We played, nickel ante. Fifty cent max. Using chips to keep a total. They all said they would keep a tab in the chip box until payday. Dealer’s choice, we played a variety of games, some I had never heard of before. And I lost most of the hands. Mac had been correct, playing without any knowledge of the feelings or excitement of the others was a lot more difficult than I had imagined.
After an hour, most got up to retire. Claims of being on the Presidential detail from some. Others, because they claimed it was late and I needed to rest for my excursion tomorrow. Settling up, I was down eight bucks. I needed to relearn how to play.
The short walk to my room I was accompanied by Tony and we talked about what to expect tomorrow. It was what I thought. Boredom and hatred from the regulars. Parting ways, Tony shook my hand and again told me how glad he was I was there. As he walked off to his room, I entered mine. Turning on the light, I looked at the bed and on it, was a note. With a piece of chocolate. Opening the note, all that was there was ‘Thank you, soon. Katy.’
Smiling, I then showered and made ready for bed. Tomorrow would be interesting I hoped. And soon, couldn’t come soon enough. I set the alarm for three thirty, and slept soundly.
Right at four, I was in the classroom, dressed in my black suit, tie tied and feet already hurting a bit in the brand new black shoes. Crap! Why didn't I think to try and break in the stupid things before hand. I mean I knew I would be wearing them. Well, we would see what happened. I already saw that there were two more pairs in the closet. I needed to check out each. And find out how to shine them. That wasn't something that I had ever learned to do. Sneakers had been my footwear of choice for most of my life. Now I had big boy shoes. Adult shiny black Oxfords, that hurt my feet.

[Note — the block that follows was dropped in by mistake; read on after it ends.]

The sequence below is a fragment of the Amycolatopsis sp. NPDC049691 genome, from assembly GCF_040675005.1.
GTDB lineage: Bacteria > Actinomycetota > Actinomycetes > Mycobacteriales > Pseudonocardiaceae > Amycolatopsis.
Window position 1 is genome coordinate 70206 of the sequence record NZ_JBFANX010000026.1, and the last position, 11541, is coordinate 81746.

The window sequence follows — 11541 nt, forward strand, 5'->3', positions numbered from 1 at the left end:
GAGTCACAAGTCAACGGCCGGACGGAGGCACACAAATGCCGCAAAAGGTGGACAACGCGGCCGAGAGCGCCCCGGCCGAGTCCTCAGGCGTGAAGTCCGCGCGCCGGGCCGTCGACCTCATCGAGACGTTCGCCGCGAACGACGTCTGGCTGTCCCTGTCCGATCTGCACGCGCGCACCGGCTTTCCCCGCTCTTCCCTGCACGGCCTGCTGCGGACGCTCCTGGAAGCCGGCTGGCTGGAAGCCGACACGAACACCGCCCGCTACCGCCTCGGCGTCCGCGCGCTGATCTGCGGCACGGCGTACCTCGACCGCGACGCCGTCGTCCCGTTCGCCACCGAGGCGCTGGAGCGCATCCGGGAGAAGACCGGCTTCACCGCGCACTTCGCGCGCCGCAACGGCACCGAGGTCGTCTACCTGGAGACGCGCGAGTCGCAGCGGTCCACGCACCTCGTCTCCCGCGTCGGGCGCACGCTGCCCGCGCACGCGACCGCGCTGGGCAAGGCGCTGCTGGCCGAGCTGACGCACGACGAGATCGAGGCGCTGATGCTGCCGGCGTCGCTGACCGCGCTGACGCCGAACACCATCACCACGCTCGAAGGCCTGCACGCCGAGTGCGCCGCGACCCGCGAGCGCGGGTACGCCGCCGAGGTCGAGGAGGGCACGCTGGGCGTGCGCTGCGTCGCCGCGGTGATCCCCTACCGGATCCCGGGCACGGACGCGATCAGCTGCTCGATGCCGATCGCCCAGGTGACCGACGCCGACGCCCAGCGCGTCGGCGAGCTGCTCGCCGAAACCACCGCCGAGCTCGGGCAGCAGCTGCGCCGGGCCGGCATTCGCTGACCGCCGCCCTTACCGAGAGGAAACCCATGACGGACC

Within a few minutes, Tony, Donny, Andre, Jake and Happy all walked in to the room. I noticed that none had on shiny black shoes. A joke maybe? They all had black sneakers with their black suits. That surprised me. I had been led to believe that even though we weren’t regular Secret Service, that looking the part was, or should be, a part of our task. Blending in, looking like we belong. “What’s up with the shoes guys?”
They all laughed. Andre was the one to tell me. “Man, even da regulars wear da sneakers man. Day has to run somes times Denny. They all wear dem.”
“I wish I had known. Except, well, I don’t have any black ones. Just the white ones.”
Happy now smiled at me. “Don’t worry, Katy wants to take you shopping tomorrow on her day off. And Dennis, I’m okay with what happened. She’s an adult. She thinks she likes you. So…”
“Happy, I am so sorry about what I did yesterday. I had no idea…”
Raising his hand to stop me, he elaborated. “Dennis, it’s okay. I was absolutely fascinated with what it was you were able to do. That was incredible. And as I said, Katy’s an adult.”
“She wants to take me shopping?”
Now they all were smirking and low chuckles. Tony then told me. “Yeah, standard regular issue for new members of our group. Six black suits, eight white shirts, ten ties of conservative coloring, and those stupid three pairs of dress shoes. No one wears them.”
“Except when you are on assignment at the White House. Then it’s a requirement. So break them in anyway.” Donny told me.
Well, I was okay with that. But something bothered me though. “Um, guys. My first couple days of detoxing are a bit hazy. Is that when they measured me for these clothes?”
They all shrugged. Happy spoke up. “I think so. Mac was pretty sure you would pass the tests and he wanted to have them ready for you here.”
I was impressed, the suit fit quite well. Even the sleeves, which were always a problem for me as I have these really long arms, fit nicely. They had to have been tailored. I just don’t remember any additional fittings to correct any problems. I looked down at my sleeves. My thirty-nine inch arms were completely covered by the shirt sleeves peeking out the end of the suit arms.